As a just-out-of-college-kid reporter at a statewide agricultural newspaper in Wisconsin, I was assigned to write the lutefisk story for 1984. This involved travelling to a farmstead in western Wisconsin on a snowy December day to interview a farmer who had a unique recipe for homemade lutefisk.
I got lost, temporarily, on the way to his farm. There were no Google Maps or Mapquest at the time. These were the days of county plat books and folded paper state maps. But eventually I found the place and the farmer didn’t mind that I was late.
I interviewed him about his lutefisk-making, an integral part of his Norwegian heritage. He described how he acquired the fish from his supplier, soaked it in lye (yes, lye) for a time, drained it, then placed it into a clean white pillowcase, tied it shut with twine, hopped onto his ATV, and drove out to the heifer pasture. There he dropped the fish bag into the heifers’ water tank, anchored securely to the side of the tank so he could retrieve it later, following its requisite freshwater bath.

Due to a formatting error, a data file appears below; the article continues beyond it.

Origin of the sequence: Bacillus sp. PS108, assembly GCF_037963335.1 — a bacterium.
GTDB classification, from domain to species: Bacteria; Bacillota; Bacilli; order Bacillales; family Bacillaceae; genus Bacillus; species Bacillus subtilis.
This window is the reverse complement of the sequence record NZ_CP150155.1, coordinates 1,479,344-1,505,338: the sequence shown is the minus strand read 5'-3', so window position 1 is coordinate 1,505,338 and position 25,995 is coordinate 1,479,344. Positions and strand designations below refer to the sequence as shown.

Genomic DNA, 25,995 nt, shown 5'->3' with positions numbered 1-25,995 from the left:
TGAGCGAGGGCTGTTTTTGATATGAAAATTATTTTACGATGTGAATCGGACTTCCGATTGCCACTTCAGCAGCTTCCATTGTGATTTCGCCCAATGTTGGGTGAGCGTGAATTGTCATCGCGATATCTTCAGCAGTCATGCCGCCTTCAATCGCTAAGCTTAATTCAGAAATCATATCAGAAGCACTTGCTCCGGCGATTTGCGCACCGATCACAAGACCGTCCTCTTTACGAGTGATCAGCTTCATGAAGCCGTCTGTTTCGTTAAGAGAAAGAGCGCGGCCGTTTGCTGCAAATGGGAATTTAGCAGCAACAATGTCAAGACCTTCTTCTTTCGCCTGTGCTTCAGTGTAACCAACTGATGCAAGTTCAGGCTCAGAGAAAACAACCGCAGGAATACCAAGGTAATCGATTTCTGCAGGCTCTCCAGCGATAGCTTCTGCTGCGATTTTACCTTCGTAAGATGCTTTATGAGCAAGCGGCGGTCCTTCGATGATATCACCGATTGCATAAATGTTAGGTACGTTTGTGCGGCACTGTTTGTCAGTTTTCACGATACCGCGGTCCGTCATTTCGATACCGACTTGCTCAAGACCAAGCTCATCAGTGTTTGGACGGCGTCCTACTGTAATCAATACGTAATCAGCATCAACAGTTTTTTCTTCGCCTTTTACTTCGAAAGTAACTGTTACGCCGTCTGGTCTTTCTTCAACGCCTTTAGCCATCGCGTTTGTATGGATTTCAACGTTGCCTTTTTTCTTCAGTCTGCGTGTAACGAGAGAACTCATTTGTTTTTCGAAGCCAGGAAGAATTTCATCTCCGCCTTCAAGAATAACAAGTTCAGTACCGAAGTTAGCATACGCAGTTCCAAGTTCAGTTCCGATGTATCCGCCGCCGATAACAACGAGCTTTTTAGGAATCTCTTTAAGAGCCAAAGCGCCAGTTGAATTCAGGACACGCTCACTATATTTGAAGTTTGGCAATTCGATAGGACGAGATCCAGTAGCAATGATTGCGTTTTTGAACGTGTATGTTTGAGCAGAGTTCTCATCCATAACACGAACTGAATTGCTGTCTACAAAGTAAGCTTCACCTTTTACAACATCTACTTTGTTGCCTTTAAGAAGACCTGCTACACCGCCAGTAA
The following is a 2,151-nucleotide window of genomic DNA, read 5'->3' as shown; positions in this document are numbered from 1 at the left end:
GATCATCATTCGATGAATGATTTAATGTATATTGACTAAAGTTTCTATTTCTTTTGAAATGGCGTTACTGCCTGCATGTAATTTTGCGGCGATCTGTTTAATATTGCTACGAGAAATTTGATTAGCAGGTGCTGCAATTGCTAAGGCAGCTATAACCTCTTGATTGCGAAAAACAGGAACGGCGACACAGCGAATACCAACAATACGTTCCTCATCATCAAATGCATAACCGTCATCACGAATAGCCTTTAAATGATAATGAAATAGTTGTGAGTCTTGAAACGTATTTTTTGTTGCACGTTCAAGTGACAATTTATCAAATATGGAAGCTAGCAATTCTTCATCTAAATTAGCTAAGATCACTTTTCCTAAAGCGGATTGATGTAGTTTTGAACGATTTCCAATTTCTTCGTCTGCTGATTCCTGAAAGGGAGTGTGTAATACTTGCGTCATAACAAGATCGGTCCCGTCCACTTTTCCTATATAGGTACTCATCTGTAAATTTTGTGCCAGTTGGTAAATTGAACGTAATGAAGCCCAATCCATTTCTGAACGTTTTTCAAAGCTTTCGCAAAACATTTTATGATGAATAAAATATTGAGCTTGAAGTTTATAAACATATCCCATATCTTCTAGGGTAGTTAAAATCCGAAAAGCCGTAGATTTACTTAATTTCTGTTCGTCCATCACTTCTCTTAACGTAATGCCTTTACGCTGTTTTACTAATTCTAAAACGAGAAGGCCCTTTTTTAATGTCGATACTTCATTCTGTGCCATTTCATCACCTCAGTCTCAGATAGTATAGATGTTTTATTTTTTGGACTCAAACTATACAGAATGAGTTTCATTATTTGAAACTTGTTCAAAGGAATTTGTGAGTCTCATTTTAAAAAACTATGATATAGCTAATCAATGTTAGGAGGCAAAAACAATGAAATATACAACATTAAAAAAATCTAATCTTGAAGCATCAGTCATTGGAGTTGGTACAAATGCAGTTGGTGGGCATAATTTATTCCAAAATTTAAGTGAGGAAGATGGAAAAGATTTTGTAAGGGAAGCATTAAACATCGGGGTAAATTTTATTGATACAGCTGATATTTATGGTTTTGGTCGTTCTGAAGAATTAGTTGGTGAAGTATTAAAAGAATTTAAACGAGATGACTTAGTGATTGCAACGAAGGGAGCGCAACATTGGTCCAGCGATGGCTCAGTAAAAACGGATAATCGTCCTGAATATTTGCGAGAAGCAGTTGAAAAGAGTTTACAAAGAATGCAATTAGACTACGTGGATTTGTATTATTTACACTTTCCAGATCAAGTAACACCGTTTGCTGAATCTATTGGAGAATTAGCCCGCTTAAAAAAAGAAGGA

After the interview he needed to check on how well the soaking was progressing, so I rode with him on the back of his ATV out to the pasture. I watched as he strode over to the water tank, found the twine, and proudly hoisted the fish bag for me to see.
I don’t remember any other details of his recipe; perhaps I’ve blocked them out of my mind over the intervening 31 years. Nevertheless, to this day I will not eat lutefisk. Can you blame me?
P.S. Judging from the Nordic Recipe Archive, my memories of the steps in lutefisk-making are fairly spot on.